I try to help my students be passionate readers. To be the type of reader that sneaks reading in whenever they can, that bring books with them wherever they go, to be the kind of reader that cannot wait to read the next book they have on their list. I try to be a role model for this but to do this I have realized that we must discuss why reading sucks.
I ask my students their thoughts on reading as part of one of our very first mini lessons. While many of them share such wonderful things about their love of reading, there is usually one brave enough that finally just says that reading is just not their thing. This year was no different when a child told me that “Reading sucks” and then waited for my reaction. I am not sure what the child expected, but instead of dismissing their notion as crazy, I created a poster asking them to list why reading sucks. As one child blurted out, “I don’t think a teacher has ever asked me that.”
And it’s true, I tend to not ask this question, but since it presented itself, I figured it had to be dealt with head on. The kids were cautious at first, perhaps they felt I was trying to trick them, and then they quickly raised their hands and we created the poster shown here.
Those are valid reasons why reading may not be the best thing for a child. Some children hate sitting still, others find it boring, time consuming, hate that they are forced to read certain books or at a certain time, perhaps they feel pressured, perhaps they feel they are a bad reader. What it all adds up to is a miserable reading experience. And that is what we have to fight.
In the end I thanked the kids for their honesty, I then asked them for their solutions, and at first they didn’t quite have one. Then one child raised their hand and said, “Can we pick our own books?” “Yes.” “Do we have to read a certain amount of minutes and log it?” “No,” “I said, I expect you to read every night and you only log it in here.” “Do we have to finish every book we start?” “No.” With each question and answer, relief seemed to spread throughout the room. Perhaps reading would not suck as much as it had in the past, perhaps they would not hate it this year. Perhaps….and that is all I need. The seed that reading may not suck after all.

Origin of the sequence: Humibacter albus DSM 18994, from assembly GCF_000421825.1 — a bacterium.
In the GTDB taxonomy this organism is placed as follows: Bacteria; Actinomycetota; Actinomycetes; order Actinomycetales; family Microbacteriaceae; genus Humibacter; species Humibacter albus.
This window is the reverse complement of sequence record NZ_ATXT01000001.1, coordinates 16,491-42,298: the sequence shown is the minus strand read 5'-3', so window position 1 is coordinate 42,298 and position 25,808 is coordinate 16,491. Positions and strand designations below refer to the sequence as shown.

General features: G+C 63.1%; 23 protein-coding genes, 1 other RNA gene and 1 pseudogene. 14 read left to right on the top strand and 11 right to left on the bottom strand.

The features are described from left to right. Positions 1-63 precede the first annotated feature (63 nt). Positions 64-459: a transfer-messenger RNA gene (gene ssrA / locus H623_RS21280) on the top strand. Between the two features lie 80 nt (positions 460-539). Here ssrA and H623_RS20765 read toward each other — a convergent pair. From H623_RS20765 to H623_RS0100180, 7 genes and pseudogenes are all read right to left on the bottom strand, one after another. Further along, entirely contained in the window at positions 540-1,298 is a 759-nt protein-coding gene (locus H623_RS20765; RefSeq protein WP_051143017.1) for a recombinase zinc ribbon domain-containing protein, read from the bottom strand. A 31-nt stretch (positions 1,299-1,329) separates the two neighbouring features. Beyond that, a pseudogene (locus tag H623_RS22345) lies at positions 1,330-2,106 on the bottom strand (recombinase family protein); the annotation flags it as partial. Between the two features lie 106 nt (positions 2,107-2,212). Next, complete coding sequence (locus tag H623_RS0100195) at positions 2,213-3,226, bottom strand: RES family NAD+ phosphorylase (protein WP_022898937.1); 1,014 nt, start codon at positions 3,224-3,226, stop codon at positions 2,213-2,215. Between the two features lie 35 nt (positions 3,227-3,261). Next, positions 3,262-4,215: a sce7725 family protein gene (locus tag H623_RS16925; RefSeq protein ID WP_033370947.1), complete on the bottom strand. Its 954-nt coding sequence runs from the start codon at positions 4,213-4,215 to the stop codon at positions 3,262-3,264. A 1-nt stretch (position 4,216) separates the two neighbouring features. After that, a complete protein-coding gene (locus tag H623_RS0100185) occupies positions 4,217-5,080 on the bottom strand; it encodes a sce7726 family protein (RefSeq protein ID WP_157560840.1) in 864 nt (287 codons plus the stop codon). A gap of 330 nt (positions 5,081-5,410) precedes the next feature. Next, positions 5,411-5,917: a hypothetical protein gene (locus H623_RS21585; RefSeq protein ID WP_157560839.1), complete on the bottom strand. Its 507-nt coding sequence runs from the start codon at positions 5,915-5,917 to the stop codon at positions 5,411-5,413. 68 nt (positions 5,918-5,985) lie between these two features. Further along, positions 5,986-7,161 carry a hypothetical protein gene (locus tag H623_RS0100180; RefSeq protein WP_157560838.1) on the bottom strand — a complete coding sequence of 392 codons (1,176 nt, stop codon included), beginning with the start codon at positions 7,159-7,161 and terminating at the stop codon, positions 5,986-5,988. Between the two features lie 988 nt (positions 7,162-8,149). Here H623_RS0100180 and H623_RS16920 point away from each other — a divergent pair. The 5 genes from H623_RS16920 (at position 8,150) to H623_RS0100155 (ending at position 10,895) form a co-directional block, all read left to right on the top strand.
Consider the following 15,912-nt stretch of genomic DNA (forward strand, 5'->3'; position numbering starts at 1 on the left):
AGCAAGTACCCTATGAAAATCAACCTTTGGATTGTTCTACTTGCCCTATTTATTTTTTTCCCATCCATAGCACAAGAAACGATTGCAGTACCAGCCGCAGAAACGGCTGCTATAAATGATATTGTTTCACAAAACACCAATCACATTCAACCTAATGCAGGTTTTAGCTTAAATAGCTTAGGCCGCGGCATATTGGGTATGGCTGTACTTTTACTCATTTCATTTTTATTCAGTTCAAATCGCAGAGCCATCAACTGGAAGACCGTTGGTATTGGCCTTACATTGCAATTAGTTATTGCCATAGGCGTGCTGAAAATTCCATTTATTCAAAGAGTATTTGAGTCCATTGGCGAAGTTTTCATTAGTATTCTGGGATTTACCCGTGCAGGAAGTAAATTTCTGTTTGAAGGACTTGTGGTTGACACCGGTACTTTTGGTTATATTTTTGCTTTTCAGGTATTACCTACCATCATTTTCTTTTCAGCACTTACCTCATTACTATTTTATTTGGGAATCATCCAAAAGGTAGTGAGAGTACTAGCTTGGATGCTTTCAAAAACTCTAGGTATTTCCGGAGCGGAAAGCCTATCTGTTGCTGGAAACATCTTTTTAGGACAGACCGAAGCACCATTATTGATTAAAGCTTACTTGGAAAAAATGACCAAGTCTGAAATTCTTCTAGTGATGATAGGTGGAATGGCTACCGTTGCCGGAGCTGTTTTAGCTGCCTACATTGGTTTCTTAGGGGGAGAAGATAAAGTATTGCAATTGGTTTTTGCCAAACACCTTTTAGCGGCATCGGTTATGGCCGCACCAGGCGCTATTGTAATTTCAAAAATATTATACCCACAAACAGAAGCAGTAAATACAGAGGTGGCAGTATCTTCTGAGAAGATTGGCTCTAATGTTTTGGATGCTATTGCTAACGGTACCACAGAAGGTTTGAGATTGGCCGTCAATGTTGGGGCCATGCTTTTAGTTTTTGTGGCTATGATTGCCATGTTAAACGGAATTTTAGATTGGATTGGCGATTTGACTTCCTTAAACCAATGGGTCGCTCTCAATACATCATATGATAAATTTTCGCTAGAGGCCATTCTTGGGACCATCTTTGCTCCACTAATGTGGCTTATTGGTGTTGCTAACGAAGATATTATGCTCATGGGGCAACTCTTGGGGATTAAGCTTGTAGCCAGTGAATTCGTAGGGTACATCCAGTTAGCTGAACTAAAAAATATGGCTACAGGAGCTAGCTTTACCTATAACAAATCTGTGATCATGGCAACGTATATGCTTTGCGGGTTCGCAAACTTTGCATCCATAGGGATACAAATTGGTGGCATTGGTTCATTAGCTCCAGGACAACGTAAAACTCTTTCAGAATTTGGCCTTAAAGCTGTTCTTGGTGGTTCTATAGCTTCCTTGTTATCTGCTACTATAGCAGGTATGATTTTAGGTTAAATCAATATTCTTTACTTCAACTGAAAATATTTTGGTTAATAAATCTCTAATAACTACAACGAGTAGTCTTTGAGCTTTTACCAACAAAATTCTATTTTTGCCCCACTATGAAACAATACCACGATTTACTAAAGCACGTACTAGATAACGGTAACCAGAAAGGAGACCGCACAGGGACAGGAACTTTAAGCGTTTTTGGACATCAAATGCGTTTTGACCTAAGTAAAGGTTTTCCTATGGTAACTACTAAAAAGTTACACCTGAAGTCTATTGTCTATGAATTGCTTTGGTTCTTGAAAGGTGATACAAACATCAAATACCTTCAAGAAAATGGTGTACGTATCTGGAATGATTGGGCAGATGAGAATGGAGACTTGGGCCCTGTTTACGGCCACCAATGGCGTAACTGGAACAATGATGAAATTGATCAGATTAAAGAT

So if we don’t ask the question and face this reading demon, then we can’t have the conversations that we need to have with these specific kids. Yes, most students will tell us that reading is amazing whether they believe it or not. I hail the kids that have the strength to tell me how they really feel. How else will I ever change their minds?
I am a passionate 5th grade teacher in Wisconsin, USA, proud techy geek, and mass consumer of incredible books. Creator of the Global Read Aloud Project, Co-founder of EdCamp MadWI, and believer in all children. I have no awards or accolades except for the lightbulbs that go off in my students’ heads every day. First book “Passionate Learners – Giving Our Classroom Back to Our Students Starting Today” will be released this fall from PLPress. Follow me on Twitter @PernilleRipp.
42 thoughts on “Why Reading Sucks and It’s Ok to Talk About It”
I cannot tell you how much I love reading your blog posts! I am going to have this conversation with my kids next week. Dealing with reality is always the first step in changing something. Lol so simple, but so elusive!
if you hate reading why are you making us read it
I hate reading out loud to everyone, I am an introvert and it kind of ruins my reading voice
Here is the perfect poster for this situation: http://arepreading.tumblr.com/post/58691333384/reader-rights The Rights of a Reader.
Thank you Pernille! Monday morning mini lesson: check!
I love this! As reading teachers, we should not ignore our students when they tell us they hate to read. Instead of challenging their opinions, we should welcome them and help them find ways to solve the barriers. Awesome idea!!!!